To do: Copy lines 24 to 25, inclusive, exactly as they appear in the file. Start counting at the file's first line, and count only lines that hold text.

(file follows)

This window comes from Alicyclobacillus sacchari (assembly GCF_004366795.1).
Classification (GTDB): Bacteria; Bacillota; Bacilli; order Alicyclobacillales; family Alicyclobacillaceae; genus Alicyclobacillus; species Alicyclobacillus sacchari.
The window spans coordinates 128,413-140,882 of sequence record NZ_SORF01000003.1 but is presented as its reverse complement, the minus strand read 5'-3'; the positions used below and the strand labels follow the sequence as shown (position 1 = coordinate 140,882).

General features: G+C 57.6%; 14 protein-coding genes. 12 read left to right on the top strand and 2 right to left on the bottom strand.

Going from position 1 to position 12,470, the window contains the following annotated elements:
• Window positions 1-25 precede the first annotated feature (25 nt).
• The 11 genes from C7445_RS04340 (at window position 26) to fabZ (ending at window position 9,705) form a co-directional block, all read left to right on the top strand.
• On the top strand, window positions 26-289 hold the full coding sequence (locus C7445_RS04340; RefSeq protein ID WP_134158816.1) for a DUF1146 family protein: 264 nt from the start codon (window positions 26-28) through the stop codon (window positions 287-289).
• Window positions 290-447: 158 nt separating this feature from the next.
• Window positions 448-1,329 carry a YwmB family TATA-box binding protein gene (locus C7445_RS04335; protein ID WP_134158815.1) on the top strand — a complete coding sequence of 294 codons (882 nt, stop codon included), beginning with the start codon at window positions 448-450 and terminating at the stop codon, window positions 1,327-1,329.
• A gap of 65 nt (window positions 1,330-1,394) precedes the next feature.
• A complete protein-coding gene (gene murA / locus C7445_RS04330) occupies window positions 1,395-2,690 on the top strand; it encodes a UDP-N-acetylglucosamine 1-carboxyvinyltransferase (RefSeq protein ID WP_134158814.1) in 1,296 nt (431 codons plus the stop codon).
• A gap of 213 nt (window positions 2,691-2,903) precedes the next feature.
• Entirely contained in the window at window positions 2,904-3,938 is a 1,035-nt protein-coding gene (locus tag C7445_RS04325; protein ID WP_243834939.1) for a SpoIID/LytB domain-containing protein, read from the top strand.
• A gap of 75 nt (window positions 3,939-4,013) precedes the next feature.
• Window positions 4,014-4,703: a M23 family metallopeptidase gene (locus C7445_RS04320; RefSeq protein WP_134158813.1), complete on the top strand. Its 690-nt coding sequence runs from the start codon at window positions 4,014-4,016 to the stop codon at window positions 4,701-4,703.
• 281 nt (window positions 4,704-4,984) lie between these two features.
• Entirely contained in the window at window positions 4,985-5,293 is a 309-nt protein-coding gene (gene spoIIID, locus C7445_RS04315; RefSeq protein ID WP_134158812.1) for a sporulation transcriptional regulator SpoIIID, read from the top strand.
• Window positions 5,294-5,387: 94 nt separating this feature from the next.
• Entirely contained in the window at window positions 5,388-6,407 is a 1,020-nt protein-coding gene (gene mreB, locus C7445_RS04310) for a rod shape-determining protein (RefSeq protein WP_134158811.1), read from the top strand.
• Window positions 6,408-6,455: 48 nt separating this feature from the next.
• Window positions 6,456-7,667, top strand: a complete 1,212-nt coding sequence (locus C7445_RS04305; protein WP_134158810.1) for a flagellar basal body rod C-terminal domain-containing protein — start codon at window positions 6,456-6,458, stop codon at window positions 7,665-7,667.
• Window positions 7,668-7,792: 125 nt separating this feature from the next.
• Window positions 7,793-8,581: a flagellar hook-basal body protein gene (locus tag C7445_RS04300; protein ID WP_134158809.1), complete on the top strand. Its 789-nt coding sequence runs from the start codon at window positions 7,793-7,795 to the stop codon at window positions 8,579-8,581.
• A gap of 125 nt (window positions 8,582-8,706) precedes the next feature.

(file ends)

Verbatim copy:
• Window positions 7,793-8,581: a flagellar hook-basal body protein gene (locus tag C7445_RS04300; protein ID WP_134158809.1), complete on the top strand. Its 789-nt coding sequence runs from the start codon at window positions 7,793-7,795 to the stop codon at window positions 8,579-8,581.
• A gap of 125 nt (window positions 8,582-8,706) precedes the next feature.